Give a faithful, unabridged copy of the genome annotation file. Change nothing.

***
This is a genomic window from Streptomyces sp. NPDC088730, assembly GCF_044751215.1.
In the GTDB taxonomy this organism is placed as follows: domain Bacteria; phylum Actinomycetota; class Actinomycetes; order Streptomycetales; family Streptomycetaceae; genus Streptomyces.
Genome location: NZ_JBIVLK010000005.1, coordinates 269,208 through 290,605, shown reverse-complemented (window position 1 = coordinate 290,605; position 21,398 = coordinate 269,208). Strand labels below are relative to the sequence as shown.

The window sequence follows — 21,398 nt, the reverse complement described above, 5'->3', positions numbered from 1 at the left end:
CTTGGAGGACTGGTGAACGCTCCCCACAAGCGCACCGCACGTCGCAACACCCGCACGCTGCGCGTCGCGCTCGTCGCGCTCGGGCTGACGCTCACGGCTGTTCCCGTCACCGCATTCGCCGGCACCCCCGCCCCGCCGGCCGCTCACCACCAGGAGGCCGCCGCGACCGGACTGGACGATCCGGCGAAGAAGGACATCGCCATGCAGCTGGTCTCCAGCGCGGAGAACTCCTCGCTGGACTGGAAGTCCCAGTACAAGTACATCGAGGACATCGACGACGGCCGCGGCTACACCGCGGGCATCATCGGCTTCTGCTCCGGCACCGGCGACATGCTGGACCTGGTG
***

This is a genomic window from Streptomyces sp. NPDC088730, assembly GCF_044751215.1.
In the GTDB taxonomy this organism is placed as follows: domain Bacteria; phylum Actinomycetota; class Actinomycetes; order Streptomycetales; family Streptomycetaceae; genus Streptomyces.
Genome location: NZ_JBIVLK010000005.1, coordinates 269,208 through 290,605, shown reverse-complemented (window position 1 = coordinate 290,605; position 21,398 = coordinate 269,208). Strand labels below are relative to the sequence as shown.

The window sequence follows — 21,398 nt, the reverse complement described above, 5'->3', positions numbered from 1 at the left end:
CTTGGAGGACTGGTGAACGCTCCCCACAAGCGCACCGCACGTCGCAACACCCGCACGCTGCGCGTCGCGCTCGTCGCGCTCGGGCTGACGCTCACGGCTGTTCCCGTCACCGCATTCGCCGGCACCCCCGCCCCGCCGGCCGCTCACCACCAGGAGGCCGCCGCGACCGGACTGGACGATCCGGCGAAGAAGGACATCGCCATGCAGCTGGTCTCCAGCGCGGAGAACTCCTCGCTGGACTGGAAGTCCCAGTACAAGTACATCGAGGACATCGACGACGGCCGCGGCTACACCGCGGGCATCATCGGCTTCTGCTCCGGCACCGGCGACATGCTGGACCTGGTG